Monday, January 14, 2013
If you look at the write up for Fletnern, you will see many organizations within the world. Religions, merchant cartels, military organizations, governments, etc. Each is written up with its powers and abilities as well as its goals and desires. But are they really that uniform? Are they really “perfect families” or is there some strife in there? The militaries - do they all believe the same things? More to the point, are the leather clad archers ever jealous of the steel armored heavy cavalry? Rivalries are a natural part of life. Some are good natured, but often they are not. Seldom are they based in fact, but they could be. Maybe the knights make up the cavalry and they come mainly from noble families. Well those guys are going to be eating far better food than the infantry or archers. In fact, the horses might be eating on par (or better) than the archers. They may all work together during the battles, but afterwards, their various officers might be willing to do some underhanded tricks to try and advance their units. Come on - This is politics after all! Especially when it comes to the bad guys, loyalty and fairness go right out the window. If some organization is generally underhanded, then they will be underhanded within their own organization too. So why does it matter? The different factions within an organization can lead to missions. A couple of examples: There is a weapons manufacturer associated with the “evil” army. They craft all the armor for the men and some magic for the officers. They also have an R&D department. The R&D guys should be the smartest smiths and enchanters. What if they start doing some evil testing on the townsfolk, but they are keeping it secret from the military? If you send in stupid player characters, they might get into a fight with the entire army, when the smart, detective-like PCs will figure out it is only a handful of bad guys within the bad organization. They might even get military commanders to help them stop the R&D guys. What if the captain of the archers is jealous of the captain of the infantry? What would he do? Would he kill his rival and create a detective mission? Would he hire assassins (creating that style of mission)? Would he discredit his rival causing the infantry officer to seek help from the PCs? And these examples are only within the military. Religious, political and economic organizations could be equally bad. The point is this - You have probably created a whole bunch of organizations within your game world. When you need more conflict and strife - try looking within those organizations. A handful of traitors can cause all sorts of trouble, requiring an “independent” group (of PCs) to be needed to sort the matter out. And the best thing, is that you probably wrote out half the stuff you needed already.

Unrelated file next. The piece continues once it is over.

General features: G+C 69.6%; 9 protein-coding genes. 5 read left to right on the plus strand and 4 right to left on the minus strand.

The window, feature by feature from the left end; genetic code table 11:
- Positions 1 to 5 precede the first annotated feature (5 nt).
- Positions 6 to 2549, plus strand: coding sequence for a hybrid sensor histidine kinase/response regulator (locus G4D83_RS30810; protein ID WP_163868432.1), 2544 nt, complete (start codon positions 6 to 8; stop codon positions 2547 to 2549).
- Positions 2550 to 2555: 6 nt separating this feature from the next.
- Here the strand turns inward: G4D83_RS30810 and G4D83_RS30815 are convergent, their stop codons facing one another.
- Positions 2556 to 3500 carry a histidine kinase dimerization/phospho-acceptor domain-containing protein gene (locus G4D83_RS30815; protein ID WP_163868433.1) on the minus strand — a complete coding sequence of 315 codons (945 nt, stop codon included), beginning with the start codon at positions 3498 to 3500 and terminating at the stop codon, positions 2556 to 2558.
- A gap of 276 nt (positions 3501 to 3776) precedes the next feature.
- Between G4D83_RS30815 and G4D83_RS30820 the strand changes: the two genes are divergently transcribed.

Sunday, January 6, 2013
This may be obvious to some of you, but from conversations I’ve had with some game masters, not to everyone. What do you do when the party separates? There are always those times when player characters have to go in different directions in order to get the job done. Urban missions, especially in modern games, seem to be the most common “party splitters”. So what do you do as a GM? Whispering or throwing notes back and forth are both inefficient and boring to the other players. The best thing I have found is this: We always played in the basement. So when the party split up, the players who were not involved go upstairs (any different room) and watch a movie. What kind of movie - well, if you want them to come back when they are needed, it has to be a movie everyone likes, but they have already seen a couple times. That way when it’s their turn, they aren’t telling you as the GM to wait. This has all sorts of advantages: First, the movie helps drown out the sound of you talking to the players who are “active”, plus they aren’t right there. Second, the players who are not active are not bored, or at least not as bored as they would have been. Third, you can swap players in or out of the movie room as their characters enter the action, and all the time, you are right there with all your notes and paperwork. If you take a couple of players off to a corner, you probably don’t have all your papers. Not being part of the action can be boring, and your players don’t show up to be bored, but everybody recognizes when the party needs to split up for short periods of time. By distracting your players with a decent movie, they don’t notice the time flying by as much. One warning - it is best to make sure that you always have three people in the “movie room”, especially when its co-ed. No point in letting the down time turn into a romance!